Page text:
To quote Screen Daily's wrap up article: "Marquee titles like a hot trio from Summit - The Beaver, Red and Vendome Pictures’ first title Source Code starring Jake Gyllenhaal - Kinology’s Buried with rising star Ryan Reynolds, IM Global’s Area 51 from Oren Peli, and Focus Features International’s (FFI)
starring George Clooney have all done well here. Buyers have flocked to Mandate International’s Paul Haggis film The Next Three Days with Russell Crowe, The Weinstein Company’s Scream 4 and Hyde Park International’s Machete."

Here's a view on sales.

6 Sales sold Ex Terminators to Ascot Elite for Germany, Four Corners in Benelux, Horizon One in Australia, CP Digital in Russa, Pro Rom in Romania, Peekshill in Poland and the Czech Republic, Falcon in the Middle East and DBS in Israel. UTV will handle US distribution.
The Dancer and the Thief has sold to Rialto for Austrial and New Zealand.

Affinity Internationalis an "old/ new" international sales agent formed by Bold Films and Odd Lot Entertainment’s international sales arms which merged as Affinity International in time to debut at AFM.

Arclight Films's Bait 3D has pre-sold rights to Paramount for Australia, Arena Comunicación for Spain, Medusa for Italy, Gussi Films for Mexico, Paris Filmes for Brazil, and Lusomundo for Portugal, VideoVision Entertainment (South Africa), Dutch Film Works (Benelux), Aqua Pinema (Turkey), Amero Mitra (Indonesia), Pioneer (Philippines), Soundspace (Thailand, India, Vietnam) and Alfa (Argentina, Paraguay, Uruguay), Cine Colombia (Colombia), Delta (Peru, Bolivia, Ecuador), Ballistic (Middle East), Modus Vivendi (Eastern Europe) and Arena (former Yugoslavia).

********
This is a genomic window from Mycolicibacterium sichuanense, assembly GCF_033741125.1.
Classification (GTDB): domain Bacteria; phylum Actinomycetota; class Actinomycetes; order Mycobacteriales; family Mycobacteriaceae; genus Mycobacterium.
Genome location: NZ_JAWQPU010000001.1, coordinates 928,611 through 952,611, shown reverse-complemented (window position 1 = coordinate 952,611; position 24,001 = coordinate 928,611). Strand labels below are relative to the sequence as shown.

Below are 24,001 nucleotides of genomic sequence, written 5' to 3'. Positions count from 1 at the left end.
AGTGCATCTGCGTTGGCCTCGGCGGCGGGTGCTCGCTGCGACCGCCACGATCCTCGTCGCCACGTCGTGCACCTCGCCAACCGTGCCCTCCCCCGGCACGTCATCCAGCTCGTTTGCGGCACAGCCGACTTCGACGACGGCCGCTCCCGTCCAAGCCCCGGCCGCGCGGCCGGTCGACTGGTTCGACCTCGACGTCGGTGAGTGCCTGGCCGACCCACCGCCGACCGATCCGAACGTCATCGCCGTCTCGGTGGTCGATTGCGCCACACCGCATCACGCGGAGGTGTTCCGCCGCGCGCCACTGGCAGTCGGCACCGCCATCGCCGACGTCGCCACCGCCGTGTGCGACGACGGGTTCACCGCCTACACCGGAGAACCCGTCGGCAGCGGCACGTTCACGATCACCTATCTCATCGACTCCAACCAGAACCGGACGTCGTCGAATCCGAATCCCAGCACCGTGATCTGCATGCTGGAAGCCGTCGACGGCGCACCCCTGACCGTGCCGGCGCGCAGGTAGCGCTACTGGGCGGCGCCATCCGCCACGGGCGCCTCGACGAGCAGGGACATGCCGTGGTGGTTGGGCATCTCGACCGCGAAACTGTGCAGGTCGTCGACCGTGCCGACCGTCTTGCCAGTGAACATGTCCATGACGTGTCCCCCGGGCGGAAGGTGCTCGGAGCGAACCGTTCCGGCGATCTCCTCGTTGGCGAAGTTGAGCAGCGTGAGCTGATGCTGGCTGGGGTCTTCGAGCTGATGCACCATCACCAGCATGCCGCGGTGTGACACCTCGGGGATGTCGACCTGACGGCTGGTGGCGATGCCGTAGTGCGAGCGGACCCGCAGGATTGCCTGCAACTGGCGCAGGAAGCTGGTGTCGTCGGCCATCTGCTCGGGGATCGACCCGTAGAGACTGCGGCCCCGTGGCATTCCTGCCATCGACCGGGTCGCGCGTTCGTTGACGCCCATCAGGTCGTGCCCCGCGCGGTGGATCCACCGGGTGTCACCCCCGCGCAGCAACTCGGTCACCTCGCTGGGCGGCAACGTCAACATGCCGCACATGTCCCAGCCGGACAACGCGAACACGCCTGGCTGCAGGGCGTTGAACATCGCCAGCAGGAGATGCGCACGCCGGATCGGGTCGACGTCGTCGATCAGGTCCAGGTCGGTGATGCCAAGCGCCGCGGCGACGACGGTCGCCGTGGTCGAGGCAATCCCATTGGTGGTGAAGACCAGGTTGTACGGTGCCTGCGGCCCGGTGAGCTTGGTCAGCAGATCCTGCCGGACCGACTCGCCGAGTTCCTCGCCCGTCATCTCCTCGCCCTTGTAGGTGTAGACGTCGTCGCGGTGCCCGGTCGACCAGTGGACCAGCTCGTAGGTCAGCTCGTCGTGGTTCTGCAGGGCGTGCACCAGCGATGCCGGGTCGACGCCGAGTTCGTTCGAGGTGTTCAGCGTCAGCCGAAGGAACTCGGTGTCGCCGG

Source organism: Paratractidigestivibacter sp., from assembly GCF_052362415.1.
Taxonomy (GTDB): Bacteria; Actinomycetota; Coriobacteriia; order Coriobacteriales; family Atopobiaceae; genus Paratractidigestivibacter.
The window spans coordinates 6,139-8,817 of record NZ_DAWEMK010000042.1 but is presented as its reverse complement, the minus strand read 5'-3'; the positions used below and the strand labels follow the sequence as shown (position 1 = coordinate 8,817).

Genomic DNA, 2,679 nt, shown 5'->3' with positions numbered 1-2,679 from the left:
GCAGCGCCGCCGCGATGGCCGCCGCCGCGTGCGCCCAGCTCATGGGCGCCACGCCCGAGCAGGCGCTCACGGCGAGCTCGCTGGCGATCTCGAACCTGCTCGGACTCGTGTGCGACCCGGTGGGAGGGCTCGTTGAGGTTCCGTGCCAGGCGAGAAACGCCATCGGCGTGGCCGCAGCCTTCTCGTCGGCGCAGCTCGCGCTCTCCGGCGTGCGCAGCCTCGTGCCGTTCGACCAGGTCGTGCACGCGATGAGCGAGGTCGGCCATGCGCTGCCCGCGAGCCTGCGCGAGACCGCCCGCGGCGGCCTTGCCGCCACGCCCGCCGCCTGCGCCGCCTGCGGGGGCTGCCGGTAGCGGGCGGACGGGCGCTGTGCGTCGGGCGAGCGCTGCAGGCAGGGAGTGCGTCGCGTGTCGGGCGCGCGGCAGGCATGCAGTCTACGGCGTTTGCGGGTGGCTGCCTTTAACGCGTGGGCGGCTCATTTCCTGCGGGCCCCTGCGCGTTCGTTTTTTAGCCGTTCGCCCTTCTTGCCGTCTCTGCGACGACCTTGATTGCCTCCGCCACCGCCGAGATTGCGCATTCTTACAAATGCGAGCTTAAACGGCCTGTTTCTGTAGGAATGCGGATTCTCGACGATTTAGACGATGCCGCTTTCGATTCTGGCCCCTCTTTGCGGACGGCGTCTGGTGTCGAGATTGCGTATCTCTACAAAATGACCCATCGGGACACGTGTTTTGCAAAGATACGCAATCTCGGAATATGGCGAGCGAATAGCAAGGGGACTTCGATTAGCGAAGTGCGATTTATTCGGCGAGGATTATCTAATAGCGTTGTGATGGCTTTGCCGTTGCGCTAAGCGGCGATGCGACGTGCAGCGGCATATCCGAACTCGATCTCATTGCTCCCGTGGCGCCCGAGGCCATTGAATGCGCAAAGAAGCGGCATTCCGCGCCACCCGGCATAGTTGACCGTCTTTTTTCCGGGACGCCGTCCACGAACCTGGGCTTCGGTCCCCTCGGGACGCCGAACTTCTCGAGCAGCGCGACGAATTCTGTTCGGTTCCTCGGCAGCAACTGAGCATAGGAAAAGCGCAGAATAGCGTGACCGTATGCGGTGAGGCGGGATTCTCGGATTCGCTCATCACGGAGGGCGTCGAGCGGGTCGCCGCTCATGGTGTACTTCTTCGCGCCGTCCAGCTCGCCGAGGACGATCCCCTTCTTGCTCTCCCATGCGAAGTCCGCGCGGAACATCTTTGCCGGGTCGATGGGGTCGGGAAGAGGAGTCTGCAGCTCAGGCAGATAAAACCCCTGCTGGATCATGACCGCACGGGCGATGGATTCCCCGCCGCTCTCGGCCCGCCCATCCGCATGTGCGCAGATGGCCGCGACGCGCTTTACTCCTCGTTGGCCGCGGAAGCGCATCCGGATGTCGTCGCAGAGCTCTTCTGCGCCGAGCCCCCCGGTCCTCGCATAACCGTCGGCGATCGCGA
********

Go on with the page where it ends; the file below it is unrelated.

Arsenal/ Mirabelle's Tribeca premiering Tell-Tale has gone to Genius and Alliance for US and Canada respectively. Susan Jackson of Turtles Crossing and WME Global handled the domestic deal for the filmmakers.

Aspect Films has licensed the already-US-Warner Bros.-DVD comedy The Utopian Society to Scandinavia (Scanbox), Romania (Globcom), and the Middle East (Front Row). Self Medicated has sold to Benelux (Homvision) and North America (THINKFilm). Four films went to Front Row for the Middle East: Familiar Strangers, Drawn and In Memory Of My Father (which has more offers in negotiation now), and The Clan. Documentary The Peter Green Story has sold to Scanbox for the UK, Ireland and Scandinavia; and to airlines British Airways and Qatar Airways.
Atrix sold Buy Borrow Steal to Mediaset's RTI for pay TV in Italy and SBS TV for Belgium.

Bankside Films licensed Accidents Happen to Image Entertainment for all North American rights. Hopscotch Films has Australia and New Zealand. Blessed went to Baditri for Spain and How About You to Sherlock Films in Spain. New UK distributor Matchbox Films picked up Normal.

Bavaria Film International has licensed Krabat to Australia’s Accent Film. Liebe Mauer has sold to Isaan Entertainment in Spain and Golden Harvest in Hong Kong. Spanish buyer Contracorrientes Filmes has picked up Buddenbrooks, Van Diemen’s Land and Bothersome Man. Deliver Us From Evil has gone to Prorom in Romania, with Germany and US under negotiation. Nothing Personal has gone to Isaan in Spain and MFA Filmverlieh in Germany while US and French deals are likely to be closed soon.